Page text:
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Bruce Echberg

 

A street I know - Blake St., Nathalia, Australia

I have spent a good part of my life in a residential street in inner Melbourne with a view of the city skyline close by, across the historic Melbourne cemetery. The other street where I have lived and worked part time, for more than a decade, is 230 km to the north in inland Australia, well beyond the line of rural gentrification that is within an hour’s drive of Melbourne. Nathalia, with a static population of around 2,000 residents, is a world away from busy Melbourne life.

Blake street is the section of the Murray Valley Highway that passes through the middle of this little town with the crossing point of Broken Creek at the heart of the town and the reason for its existence here. Established in the Victorian period, Nathalia was first surveyed and gazetted in 1879. The coming of the railway in 1888 gave the town a further boost. The town, at its peak, boasted five hotels and four banks, a post office, bakery, department store as well as a courthouse and municipal offices. Now these uses are vastly diminished. The court building is gone and the banks have largely left town, however most of the buildings remain.

Blake Street Reserve was a tree-lined open space at the centre of the very wide main street designed in 1890 when the town was at its most prosperous point, supported by a new rail line to Melbourne. The design of the street, the trees, the remaining buildings along its edges and the infrastructure of a water tower and road bridge (1939) as well as a war memorial (1927) combine to create a heritage precinct of local significance.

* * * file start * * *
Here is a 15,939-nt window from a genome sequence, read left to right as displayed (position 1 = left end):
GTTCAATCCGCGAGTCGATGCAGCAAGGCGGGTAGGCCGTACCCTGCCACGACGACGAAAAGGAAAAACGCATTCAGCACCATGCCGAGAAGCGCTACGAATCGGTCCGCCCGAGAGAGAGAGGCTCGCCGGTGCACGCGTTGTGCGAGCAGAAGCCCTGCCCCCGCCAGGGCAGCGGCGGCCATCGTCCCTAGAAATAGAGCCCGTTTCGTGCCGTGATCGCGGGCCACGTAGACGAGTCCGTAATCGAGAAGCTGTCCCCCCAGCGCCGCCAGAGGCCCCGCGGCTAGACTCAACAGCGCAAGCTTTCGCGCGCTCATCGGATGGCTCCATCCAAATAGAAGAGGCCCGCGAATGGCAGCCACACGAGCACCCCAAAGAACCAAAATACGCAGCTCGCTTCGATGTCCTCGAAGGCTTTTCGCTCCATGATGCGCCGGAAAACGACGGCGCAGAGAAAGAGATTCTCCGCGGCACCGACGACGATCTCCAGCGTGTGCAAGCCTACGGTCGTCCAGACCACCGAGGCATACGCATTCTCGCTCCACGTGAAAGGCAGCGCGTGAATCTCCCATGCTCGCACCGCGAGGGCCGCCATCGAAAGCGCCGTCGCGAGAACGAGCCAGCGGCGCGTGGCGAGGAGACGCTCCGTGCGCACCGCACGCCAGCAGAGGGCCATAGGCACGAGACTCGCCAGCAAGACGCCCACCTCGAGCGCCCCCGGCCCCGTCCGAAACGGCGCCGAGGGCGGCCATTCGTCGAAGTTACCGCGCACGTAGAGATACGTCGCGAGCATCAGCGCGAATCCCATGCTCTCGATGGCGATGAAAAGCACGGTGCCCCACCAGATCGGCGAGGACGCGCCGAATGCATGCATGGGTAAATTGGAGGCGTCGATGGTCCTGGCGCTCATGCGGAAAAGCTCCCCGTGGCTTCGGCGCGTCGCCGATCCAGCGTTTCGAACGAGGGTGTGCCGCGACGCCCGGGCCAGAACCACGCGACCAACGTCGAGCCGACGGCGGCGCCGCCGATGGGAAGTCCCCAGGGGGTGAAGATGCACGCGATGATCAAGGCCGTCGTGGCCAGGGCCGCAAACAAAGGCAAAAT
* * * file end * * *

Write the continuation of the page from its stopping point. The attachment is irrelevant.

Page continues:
Not that much has changed in the last 100 years because the population of the town is less than what it was a century ago and although business, transport, leisure and education have changed beyond recognition in the 21st century, the street still works as it did in its early years. Rail no longer extends to the town, but the highway that crosses the creek is of increasing importance for agricultural transport, resident access and regional tourism.

 

the-street-where-time-stands-still-postcard-view-blake-street-1910-around-end-early-rail-led-development-boom-showing-eastern-half-image-1900-showing-generous-road-space-before-era-car-aerial-view
Top Left: A postcard view of Blake Street in 1910 around the end of its early rail-led development boom showing the eastern half of the street
Top Right: An early image, around 1900, showing the generous road space before the era of the car
Bottom: Aerial view of Blake Street
the-street-where-time-stands-still-new-year-celebrated-closing-highway-through-traffic-filling-park-fairground-activities-food-live-music-bandstand-before-everyone-adjourns-cricket-ground-beside-creek-spectacular-fireworks-display-nathalia-australian-rules-football-team-important-culture-town-when-regulary-wins-grand-final-celebrations-extend-into-main-street-anzac-day-public-holiday-remember-war-veterans-solemnly-celebrated-throughout-especially-small-country-towns-like-where-community-commemorates-men-women-who-lost-their-lives-served-their-country-courthouse-hotel-water-tower-that-markers-southern-end-agricultural-transport-part-day-life
Top Left & Right: New Year is celebrated by closing the highway to through traffic and filling the park with fairground activities, food and live music in the bandstand, before everyone adjourns to the cricket ground beside the creek for a spectacular fireworks display